Glass Solar Power Information & Peak Sun Hours
Solar Green Energy Summary for Glass, Texas
Fixed Tilt Sunlight Hours: 4.8 hours per day
1-Axis Tilt Sunlight Hours: 7.4 hours per day
2-Axis Tilt Sunlight Hours: 8.1 hours per day
Looking at the average peak sunlight hours in Glass is a valuable number for determining your solar power setup. Peak sunlight hours are only the hours a day in which the sunlight is strong enough for the solar panels to do their job. Not every hour of sunlight was created equal. For example, solar panels do not provide much use during early sunrise and sunset, and therefore you should not look at total hours of sunlight in a day, but instead focus on peak sunlight hours. Using this number will provide a much better estimate of your needs for setting up panels in Glass, Texas.
The latitude of the location is important for measuring peak sun hours. The latitude determines how much overall sunlight there will be in a day. With a given latitude, time and date, one can accurately determine when sunrise and sunset will occur. Areas with latitudes closer to the equator will have a more consistent range of solar insolation throughout the year. Whereas areas closer to the poles will have a greater variance during the summer and winter months due to their higher latitudes.
Throughout the day the sun obviously moves throughout the Glass sky. The suns position in the sky also changes throughout the year with the seasons. A fixed solar panel does not accommodate for these changes. However, a 1-axis panel rotates and follows the sun’s path during the day. A 2-axis panel both follows the sun’s daily path as well as the seasonal differences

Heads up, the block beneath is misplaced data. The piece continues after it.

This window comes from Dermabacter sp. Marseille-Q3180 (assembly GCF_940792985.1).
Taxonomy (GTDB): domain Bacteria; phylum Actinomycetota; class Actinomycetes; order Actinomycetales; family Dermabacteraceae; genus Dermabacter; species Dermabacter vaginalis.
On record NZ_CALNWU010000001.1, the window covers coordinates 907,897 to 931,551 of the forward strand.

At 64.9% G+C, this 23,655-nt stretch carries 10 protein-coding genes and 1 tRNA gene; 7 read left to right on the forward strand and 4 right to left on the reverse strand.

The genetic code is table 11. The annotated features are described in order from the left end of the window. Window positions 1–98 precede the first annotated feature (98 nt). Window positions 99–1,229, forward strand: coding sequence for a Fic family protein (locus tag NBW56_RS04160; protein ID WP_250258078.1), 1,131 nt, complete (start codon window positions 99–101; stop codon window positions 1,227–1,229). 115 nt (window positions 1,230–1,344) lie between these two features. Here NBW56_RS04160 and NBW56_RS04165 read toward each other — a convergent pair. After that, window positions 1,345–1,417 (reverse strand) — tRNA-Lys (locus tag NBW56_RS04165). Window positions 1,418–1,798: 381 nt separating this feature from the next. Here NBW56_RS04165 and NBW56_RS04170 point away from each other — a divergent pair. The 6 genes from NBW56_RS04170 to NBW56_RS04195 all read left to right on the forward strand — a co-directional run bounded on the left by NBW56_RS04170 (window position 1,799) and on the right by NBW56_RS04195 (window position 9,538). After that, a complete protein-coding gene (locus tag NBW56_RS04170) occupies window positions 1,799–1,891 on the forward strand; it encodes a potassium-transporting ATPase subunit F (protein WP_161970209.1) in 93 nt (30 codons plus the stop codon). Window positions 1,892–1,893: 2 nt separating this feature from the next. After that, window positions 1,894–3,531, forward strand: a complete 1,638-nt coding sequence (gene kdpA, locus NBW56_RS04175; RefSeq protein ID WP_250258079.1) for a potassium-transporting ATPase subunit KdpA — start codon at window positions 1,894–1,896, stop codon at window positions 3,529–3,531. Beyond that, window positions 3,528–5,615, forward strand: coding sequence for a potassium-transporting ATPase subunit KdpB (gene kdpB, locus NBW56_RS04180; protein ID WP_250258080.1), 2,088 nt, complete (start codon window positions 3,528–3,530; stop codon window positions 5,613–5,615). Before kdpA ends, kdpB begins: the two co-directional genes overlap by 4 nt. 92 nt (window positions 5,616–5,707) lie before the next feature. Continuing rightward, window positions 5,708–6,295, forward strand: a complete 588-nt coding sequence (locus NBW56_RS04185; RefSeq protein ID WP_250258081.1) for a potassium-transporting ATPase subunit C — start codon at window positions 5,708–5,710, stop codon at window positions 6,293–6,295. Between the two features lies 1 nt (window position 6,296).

The sun is a great ball of gas that rises and sets every day that the earth rotates while in orbit around the sun. Barring any major disasters this is a very predictable occurance every day. Latitude helps predict this even more, narrowing it down to the minute for sunrise and sunset. But some things aren’t as predictable that will greatly influence the efficiency of solar panels. Weather and cloud coverage for example can greatly diminish peak sun hours on any given day. Thick storm clouds will block a high percentage of the sun's rays, resulting in lower output of your solar panels. Weather needs to be factored into deciding when to use your system, or how much output one expects to get.
For a fixed mounted solar panel in Glass, meaning that the solar panel will not track the sun in the sky, once can expect about 4.8 average peak sun hours per day. A 1-axis mount would increase this number to 7.4 hours per day because the panel would be facing the sun throughout the day. A 2-axis system that tracks the sun in the sky every day of the year would get approximately 8.1 hours per day in Glass.